Keeping your Crew Together — Child Safety in the Parks

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keeping your crew together

Traveling as a family is a continual exercise in counting heads and keeping your crew together. A crowded Disney park can be an easy place to lose someone if you’re not vigilant. To avoid having your own “Lost Boy” (or girl), consider some ways you can address the risks before and during your vacation.

Before travel

 1. Identify yourself. Consider ordering safety tattoos or bracelets with your cell phone number listed. Be sure to try them out before your trip and instruct your child on when to show them off. For older children, be sure they have your cell phone number memorized and know your full names.

2. Cast Member connection. Show your children a picture of a Cast Member with a name tag displayed. Talk through what to do if they feel lost or left behind — stay put, ask for help from the right people, give good information. Cast Members may take them to a park’s Baby Care Center if they can’t locate “lost parents” quickly.

3. Match them up. It’s not just about cute photos — wearing matching family shirts (preferably in bright colors) helps you keep track of a child and have a visual representation of what they are wearing if they get separated from you.

During your trip

4. Stand out. Wear bright colors as a parent to make it easy for your child to spot you too. Take a photo of your child or group of kids each morning so you have a good current photo if you need it.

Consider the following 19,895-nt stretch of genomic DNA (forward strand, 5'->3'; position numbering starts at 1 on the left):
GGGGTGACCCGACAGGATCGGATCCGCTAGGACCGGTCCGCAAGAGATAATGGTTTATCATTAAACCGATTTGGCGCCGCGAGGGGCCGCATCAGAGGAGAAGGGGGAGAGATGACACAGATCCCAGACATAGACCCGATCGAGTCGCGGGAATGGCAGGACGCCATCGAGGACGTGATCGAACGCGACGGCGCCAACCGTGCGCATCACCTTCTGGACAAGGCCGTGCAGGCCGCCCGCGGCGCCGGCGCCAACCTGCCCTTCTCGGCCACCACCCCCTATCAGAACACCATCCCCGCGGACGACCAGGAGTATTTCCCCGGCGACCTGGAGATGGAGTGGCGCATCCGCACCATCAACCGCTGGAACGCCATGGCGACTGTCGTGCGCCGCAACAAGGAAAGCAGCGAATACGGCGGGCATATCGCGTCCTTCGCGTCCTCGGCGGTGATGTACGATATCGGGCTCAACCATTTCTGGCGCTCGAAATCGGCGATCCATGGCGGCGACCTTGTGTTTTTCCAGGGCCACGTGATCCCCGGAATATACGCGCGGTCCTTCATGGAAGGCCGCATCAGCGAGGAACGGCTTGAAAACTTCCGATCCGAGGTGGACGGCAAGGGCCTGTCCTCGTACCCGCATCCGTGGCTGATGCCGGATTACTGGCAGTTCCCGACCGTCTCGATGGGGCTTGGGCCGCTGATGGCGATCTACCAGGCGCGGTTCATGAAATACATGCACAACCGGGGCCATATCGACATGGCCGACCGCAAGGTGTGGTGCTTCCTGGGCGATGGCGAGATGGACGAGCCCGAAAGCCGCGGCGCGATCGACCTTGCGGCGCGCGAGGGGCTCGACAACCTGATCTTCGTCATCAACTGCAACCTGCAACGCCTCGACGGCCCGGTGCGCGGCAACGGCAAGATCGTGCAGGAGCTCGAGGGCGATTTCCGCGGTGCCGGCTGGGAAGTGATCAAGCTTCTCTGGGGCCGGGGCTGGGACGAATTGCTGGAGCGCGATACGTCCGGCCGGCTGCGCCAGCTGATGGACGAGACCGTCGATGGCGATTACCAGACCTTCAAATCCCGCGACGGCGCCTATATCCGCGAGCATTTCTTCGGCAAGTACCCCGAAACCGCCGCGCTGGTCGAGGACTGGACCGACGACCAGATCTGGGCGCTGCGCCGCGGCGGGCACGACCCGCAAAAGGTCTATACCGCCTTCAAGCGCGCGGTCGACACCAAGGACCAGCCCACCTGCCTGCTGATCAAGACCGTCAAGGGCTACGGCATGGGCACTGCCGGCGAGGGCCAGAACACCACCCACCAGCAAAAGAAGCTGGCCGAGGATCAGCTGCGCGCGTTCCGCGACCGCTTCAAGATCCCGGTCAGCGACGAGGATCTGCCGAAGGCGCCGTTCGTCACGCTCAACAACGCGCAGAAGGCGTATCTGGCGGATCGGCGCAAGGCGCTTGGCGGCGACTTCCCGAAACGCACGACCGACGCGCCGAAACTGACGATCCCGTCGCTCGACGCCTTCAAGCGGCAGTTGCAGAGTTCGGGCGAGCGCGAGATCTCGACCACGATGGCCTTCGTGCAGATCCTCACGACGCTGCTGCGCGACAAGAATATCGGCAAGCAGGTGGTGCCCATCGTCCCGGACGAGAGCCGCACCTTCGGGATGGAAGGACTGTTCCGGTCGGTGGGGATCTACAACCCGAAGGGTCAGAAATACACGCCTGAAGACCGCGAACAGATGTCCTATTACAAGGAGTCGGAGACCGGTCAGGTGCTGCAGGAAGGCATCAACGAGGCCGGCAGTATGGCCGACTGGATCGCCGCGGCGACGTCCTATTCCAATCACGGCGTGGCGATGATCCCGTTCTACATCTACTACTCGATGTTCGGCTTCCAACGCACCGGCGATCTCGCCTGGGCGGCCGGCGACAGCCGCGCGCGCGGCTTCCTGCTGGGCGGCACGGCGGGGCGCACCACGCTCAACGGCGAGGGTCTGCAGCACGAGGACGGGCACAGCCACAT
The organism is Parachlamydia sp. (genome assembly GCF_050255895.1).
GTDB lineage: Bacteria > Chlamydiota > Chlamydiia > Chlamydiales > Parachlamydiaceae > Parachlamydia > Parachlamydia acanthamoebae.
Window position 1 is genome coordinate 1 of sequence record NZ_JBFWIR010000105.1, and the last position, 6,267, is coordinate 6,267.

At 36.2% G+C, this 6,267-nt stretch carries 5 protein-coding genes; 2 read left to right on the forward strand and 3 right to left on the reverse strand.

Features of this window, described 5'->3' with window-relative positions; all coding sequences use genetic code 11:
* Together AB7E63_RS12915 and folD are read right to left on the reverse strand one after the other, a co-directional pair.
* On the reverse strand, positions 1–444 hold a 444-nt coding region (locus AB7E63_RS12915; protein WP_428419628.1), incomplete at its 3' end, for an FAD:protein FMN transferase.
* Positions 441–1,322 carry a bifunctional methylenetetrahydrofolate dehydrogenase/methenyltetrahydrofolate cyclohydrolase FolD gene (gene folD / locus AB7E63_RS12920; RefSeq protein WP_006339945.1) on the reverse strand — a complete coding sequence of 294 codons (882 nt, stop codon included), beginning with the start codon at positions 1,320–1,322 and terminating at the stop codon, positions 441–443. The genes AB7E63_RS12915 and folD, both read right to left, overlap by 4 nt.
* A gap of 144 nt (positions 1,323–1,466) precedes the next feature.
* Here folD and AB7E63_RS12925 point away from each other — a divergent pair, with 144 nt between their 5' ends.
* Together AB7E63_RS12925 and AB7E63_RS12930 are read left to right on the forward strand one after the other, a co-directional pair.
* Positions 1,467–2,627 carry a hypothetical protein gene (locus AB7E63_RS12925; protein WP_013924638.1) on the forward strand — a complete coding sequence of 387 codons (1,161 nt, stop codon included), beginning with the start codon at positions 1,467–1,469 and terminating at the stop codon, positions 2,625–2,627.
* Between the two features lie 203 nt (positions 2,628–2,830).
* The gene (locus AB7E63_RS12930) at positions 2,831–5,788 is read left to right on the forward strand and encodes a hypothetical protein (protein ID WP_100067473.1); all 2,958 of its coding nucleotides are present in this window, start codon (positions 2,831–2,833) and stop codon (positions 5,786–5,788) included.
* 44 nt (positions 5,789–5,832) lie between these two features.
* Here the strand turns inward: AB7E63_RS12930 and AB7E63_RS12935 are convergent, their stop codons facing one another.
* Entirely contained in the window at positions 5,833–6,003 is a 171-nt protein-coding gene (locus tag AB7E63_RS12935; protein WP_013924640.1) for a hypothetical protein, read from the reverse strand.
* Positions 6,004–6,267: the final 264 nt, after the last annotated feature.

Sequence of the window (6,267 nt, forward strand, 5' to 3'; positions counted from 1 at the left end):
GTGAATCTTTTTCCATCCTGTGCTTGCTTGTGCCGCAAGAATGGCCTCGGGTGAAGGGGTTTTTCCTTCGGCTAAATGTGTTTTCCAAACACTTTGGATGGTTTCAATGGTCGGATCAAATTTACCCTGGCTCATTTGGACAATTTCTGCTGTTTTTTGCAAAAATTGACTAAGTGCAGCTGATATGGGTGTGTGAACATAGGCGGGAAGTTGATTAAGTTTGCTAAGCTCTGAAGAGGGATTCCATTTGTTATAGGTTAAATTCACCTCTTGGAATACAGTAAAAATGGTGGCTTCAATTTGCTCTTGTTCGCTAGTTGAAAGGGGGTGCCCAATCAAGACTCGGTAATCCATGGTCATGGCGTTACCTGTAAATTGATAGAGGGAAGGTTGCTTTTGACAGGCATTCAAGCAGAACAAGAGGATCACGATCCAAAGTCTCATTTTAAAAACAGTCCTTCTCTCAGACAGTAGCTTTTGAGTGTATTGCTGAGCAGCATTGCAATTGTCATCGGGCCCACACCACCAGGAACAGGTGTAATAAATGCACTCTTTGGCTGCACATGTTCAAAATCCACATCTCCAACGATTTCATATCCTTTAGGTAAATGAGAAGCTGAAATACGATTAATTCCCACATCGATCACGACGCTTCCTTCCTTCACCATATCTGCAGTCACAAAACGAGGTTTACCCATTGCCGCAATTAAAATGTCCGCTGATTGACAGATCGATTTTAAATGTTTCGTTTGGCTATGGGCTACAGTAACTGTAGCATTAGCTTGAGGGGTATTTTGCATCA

child safety in the parks

5. Buddy up. Assign each smaller child an older sibling or parent to partner with for the day. It eliminates the confusion of “I thought you had her!” It’s easier to stay in charge of one person continuously than play zone defense.

6. Show some restraint. You may need to physically have a hold of your child in crowded areas like theater exits, fireworks crowds, or buses. Don’t be afraid to insist on hand-holding, staying in a stroller, or even a leash if you need it to keep them secure. Their safety is more important than others’ opinions of how you parent.

7. Never too old. Make sure even preteens and teens know what to do if separated. My 13-year-old naively thought that if he got lost he should leave the park, walk to our hotel, and wait for us outside of our room. I’m glad we discussed this before our trip as that would have been the last place I would have looked for him! And remember that cell phones have dead batteries and dead zones — have a firm backup plan.

In all likelihood, you’ll never lose sight of your kids for more than a heart-stopping few seconds, and it will probably be a result of miscommunication. But if you do, you’ll have done everything you can to find each other quickly. Keeping your crew together isn’t simple, but it is possible.

Your Thoughts

What tips do you have for keeping your crew together? Share your thoughts with us in the comments or on Facebook or Twitter!

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